Opeth – “Hjärtat Vet Vad Handen Gör” / “Heart In Hand”

Swedish prog-metal overlords Opeth have been making vast and ambitious music for about three decades now. They’ve spent that entire time restlessly playing around on the borders of their own sound. It’s entirely possible that there’s never been another band as comfortable with the idea of switching abruptly from death-metal bone-rattle to ethereal folk reverie and back again within the same song. And now they’re looking to add to that legacy with a new album that’ll be out in two different forms.

Opeth’s forthcoming In Cauda Venenum, out this fall, will be available in both Swedish and English versions. Opeth haven’t recorded in Swedish too often, but frontman Mikael Åkerfeldt says that the Swedish-language version of the new one, the follow-up to 2016’s Sorceress, is the main version. The English-language take is merely a supplement. Nevertheless, Opeth have shared both versions of the first single, the sweeping number known as both “Hjärtat Vet Vad Handen Gör” and “Heart In Hand.” Each version of the song spans about eight and a half minutes, but Opeth have included both versions — first the Swedish, then the English. Below, listen to both versions and read what Åkerfeldt says about them.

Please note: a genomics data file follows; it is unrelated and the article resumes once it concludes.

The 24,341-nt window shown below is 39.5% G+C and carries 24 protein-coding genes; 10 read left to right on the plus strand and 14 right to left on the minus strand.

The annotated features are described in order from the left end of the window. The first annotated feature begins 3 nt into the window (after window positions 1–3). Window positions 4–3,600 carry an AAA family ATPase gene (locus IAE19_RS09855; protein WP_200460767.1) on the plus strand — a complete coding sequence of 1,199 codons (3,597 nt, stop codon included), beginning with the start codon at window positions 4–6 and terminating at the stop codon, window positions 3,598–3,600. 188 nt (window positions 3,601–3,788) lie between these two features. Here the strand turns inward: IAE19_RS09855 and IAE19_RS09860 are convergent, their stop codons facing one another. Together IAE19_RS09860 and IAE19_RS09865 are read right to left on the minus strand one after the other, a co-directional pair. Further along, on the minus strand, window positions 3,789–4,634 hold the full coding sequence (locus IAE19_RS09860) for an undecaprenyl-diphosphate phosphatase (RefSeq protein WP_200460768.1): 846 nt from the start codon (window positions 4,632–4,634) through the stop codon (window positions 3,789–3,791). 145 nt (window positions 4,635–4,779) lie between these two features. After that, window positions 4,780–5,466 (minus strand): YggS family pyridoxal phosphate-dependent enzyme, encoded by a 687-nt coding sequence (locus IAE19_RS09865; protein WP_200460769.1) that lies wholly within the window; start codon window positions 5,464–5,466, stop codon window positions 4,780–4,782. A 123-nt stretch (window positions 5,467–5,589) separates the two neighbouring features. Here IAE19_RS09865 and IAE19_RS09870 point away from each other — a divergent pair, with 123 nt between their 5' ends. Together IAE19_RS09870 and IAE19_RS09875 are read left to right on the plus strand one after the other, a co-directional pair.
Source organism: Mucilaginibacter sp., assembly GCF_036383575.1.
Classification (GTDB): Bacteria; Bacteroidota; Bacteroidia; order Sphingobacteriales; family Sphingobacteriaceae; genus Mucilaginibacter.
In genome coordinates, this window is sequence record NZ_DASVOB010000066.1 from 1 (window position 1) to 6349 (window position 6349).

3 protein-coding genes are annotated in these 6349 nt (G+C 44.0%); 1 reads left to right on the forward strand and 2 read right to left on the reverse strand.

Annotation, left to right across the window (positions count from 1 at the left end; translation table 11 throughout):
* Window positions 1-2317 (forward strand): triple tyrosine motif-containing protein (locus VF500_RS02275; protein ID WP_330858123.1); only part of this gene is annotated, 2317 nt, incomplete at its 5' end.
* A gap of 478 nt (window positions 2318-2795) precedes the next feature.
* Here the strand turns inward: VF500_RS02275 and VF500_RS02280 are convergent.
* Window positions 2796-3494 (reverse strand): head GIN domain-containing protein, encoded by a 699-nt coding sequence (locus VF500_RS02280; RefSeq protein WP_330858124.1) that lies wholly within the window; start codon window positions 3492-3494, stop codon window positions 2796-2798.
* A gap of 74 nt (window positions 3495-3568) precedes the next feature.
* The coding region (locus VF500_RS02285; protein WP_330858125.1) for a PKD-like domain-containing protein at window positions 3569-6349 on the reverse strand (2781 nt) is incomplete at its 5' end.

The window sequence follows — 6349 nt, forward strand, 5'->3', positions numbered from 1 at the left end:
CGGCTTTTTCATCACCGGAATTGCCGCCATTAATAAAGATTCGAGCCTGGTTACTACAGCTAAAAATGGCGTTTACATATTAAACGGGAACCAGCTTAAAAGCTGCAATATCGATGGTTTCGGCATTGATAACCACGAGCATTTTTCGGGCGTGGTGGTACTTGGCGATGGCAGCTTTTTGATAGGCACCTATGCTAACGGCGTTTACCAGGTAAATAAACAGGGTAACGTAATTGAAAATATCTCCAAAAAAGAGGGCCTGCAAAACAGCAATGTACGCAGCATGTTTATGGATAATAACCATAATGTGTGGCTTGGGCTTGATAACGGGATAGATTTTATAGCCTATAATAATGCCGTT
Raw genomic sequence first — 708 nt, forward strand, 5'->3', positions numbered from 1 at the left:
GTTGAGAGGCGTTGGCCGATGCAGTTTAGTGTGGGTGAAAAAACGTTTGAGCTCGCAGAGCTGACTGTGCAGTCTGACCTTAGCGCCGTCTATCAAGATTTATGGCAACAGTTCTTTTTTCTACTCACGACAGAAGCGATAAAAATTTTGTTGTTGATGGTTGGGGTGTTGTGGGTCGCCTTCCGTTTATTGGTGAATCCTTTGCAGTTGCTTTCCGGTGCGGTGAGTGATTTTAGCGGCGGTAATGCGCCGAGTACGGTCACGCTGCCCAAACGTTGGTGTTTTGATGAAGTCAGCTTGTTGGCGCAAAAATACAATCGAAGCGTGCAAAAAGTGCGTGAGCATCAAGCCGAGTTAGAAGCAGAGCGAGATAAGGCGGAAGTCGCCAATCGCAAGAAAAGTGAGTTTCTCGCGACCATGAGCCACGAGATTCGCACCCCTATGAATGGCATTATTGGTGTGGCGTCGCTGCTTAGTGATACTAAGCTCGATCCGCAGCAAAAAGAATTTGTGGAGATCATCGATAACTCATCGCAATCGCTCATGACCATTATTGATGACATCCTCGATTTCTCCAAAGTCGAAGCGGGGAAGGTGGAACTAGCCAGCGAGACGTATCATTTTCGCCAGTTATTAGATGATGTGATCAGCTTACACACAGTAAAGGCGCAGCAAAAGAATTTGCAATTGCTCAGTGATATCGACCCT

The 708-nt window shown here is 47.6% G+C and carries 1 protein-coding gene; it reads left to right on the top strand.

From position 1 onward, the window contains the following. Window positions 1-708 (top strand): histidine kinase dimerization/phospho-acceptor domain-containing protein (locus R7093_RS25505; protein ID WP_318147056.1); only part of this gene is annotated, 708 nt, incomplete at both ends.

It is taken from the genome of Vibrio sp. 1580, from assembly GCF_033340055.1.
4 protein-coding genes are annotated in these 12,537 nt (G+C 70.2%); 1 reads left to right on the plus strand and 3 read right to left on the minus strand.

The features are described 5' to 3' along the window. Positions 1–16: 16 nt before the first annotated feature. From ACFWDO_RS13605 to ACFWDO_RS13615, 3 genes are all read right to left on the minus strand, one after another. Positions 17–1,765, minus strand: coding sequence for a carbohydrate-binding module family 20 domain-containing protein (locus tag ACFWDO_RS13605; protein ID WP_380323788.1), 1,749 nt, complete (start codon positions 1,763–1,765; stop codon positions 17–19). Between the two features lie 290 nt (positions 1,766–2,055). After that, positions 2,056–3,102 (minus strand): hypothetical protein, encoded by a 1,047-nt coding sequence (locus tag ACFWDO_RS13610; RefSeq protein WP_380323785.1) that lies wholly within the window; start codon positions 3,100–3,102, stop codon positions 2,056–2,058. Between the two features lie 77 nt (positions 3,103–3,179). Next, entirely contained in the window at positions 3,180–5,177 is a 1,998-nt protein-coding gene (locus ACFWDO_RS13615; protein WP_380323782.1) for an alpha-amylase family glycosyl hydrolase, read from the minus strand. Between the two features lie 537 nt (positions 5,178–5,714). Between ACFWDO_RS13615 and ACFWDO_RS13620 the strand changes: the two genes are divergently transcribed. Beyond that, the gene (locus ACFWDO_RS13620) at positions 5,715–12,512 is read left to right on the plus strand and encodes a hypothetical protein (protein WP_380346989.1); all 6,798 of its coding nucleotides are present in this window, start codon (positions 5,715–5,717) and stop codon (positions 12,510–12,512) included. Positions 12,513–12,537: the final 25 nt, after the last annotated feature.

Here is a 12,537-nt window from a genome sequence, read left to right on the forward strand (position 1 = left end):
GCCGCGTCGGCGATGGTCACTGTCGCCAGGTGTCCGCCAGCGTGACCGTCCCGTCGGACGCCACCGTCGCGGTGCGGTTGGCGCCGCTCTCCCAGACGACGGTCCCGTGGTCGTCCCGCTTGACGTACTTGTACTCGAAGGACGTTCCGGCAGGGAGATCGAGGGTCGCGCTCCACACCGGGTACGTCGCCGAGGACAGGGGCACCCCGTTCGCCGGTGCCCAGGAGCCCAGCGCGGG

Åkerfeldt says:

”Hjärtat Vet Vad Handen Gör” or ”Heart in Hand” as it’s called in English is one of the first couple of songs I wrote for In Cauda Venenum. I immediately knew that it would probably be favoured by ”the powers that be” when talks of future singles for the record would commence. And I was right. I generally leave it up to the labels or managements to pick the so-called singles. I’m indifferent as I put an equal amount of dedication into all songs, so it doesn’t matter all that much to me. I guess it’s one of the more straightforward songs on the album. A rather rocking little thing. It’s got one of the ”happy mistakes” in it too. Mendez bass broke down in the middle of recording. At the time he played an old Hofner Beatles-esue bass guitar that started humming real bad, but it sounded so good we immediately decided to keep it in there. I’d be putting myself down if I said that noise is the best part of the song, but it’s up there. I like when stuff happens out of your control, and it actually adds to the piece. This is the first full taster of the new Opeth album, and of course I hope you like it. All the songs on the new album are different from each other and therefore equally representable in my view. Enjoy!

In Cauda Venenum is out 9/27 on Nuclear Blast.

Tags: Opeth